Social Classes in the Philippines
Maginoo - This comprises of the nobility of the early caste system, which mostly refers to the ruling class of Datus, Rajahs and their families. A datu with power over a large area held the title Lakan or Rajah. The Datu is a leader, a mediator in disputes, and was responsible for the welfare of the people within his jurisdiction. Men and women of this class were generally referred to with the respectful title of Ginoo. Individually, the terms, Gat, meaning Lord, or Dayang, meaning Lady, preceded by their names. The title of Datu (Sultanante) can be acquired through blood lineage or if a commoner showed exceptional skills especially in acts of bravery and heroism. Timawa – The timawa class were free commoners of Luzon and the Visayas who could own their own land and who did not have to pay a regular tribute to a Maginoo, though from time to time, be obliged to work on a datu’s land and help in community projects and events. They were free to change their allegiance to another datu if they married into another community or if they decided to move. Maharlika – The Tagalog maharlika rendered military service to the datu at his own expense and shared with his leader the spoils of war. They generally have the same rights and responsibilities as a timawa. This class disappeared sometime in the 1630’s when the Spaniards were able to unite diverse kinship groups (Rodriguez, 1998). Alipin - These were captives of war, those unable to pay their debts, all illegitimate children; those purchased, and punished criminals. In the Visayas, an alipin was called oripun. They are divided into two types:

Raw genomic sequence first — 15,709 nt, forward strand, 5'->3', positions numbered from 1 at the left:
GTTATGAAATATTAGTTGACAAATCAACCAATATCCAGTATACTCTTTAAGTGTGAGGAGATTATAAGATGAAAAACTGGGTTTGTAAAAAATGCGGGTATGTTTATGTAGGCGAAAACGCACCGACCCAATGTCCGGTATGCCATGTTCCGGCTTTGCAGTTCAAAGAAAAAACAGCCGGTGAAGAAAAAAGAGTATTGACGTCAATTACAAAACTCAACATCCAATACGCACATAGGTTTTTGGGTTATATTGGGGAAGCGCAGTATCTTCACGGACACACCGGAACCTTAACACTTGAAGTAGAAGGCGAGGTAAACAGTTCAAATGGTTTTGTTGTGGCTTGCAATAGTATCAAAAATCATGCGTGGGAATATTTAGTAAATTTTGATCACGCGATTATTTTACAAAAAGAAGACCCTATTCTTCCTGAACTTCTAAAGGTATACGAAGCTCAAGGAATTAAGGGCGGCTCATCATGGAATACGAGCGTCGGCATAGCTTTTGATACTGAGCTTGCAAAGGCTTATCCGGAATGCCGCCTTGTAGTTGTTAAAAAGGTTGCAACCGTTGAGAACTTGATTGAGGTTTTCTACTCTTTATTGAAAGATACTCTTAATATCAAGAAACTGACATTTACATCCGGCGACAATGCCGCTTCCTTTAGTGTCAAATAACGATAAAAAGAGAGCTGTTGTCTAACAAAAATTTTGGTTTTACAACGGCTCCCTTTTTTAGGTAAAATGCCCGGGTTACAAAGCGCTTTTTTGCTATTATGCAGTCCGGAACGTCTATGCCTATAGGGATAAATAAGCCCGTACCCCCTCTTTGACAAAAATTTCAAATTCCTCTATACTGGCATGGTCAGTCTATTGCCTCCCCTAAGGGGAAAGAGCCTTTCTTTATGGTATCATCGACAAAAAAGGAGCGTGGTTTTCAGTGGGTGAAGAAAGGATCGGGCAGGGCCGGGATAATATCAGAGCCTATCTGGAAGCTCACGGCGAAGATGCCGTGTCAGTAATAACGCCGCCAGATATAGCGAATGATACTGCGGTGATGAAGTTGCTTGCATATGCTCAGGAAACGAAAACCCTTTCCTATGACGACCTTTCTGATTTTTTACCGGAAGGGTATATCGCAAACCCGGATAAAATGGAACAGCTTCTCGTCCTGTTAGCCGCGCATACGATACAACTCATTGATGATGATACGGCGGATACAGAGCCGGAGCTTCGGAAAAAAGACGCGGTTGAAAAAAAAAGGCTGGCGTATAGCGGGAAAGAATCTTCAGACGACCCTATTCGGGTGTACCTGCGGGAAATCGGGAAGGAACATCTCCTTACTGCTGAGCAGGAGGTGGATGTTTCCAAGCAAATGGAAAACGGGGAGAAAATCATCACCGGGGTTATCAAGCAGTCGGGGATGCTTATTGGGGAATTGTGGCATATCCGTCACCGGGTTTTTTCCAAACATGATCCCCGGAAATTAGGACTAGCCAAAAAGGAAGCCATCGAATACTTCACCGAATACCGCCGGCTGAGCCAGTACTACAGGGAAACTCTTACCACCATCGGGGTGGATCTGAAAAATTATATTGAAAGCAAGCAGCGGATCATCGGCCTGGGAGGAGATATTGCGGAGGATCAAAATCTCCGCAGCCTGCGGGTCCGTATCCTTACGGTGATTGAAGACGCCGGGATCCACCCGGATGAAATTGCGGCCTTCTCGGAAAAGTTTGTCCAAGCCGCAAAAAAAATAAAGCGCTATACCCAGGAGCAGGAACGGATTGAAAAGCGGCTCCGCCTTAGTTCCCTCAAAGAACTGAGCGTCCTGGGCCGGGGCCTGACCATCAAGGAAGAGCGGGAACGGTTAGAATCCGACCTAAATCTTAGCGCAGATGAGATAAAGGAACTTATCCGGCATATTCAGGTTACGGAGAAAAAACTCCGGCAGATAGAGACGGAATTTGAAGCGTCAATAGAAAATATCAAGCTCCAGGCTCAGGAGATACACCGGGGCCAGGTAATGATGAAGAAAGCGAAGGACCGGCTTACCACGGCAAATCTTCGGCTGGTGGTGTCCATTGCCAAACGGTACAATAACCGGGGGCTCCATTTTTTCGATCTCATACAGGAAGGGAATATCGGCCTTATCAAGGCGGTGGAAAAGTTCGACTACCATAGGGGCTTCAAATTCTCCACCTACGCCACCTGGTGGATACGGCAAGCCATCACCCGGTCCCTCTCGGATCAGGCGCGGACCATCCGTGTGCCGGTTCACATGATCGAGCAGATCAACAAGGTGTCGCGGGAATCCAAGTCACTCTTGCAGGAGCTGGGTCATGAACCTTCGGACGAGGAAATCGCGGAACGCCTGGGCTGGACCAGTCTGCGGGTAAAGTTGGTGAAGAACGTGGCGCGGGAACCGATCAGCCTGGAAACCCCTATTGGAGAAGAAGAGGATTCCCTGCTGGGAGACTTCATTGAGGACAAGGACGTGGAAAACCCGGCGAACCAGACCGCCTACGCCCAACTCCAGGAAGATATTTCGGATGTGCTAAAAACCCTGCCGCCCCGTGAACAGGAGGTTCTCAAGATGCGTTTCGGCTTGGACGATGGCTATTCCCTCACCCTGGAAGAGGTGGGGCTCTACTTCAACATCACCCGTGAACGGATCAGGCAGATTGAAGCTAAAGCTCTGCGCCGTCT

• Aliping Namamahay - had his own family, little house and lot, and served the master during planting and harvesting season or in the construction of houses.
• Aliping Sagigilid - those who are living with the master, had no property, and could not marry without the master’s consent. The sagigilid,; however, could buy his...
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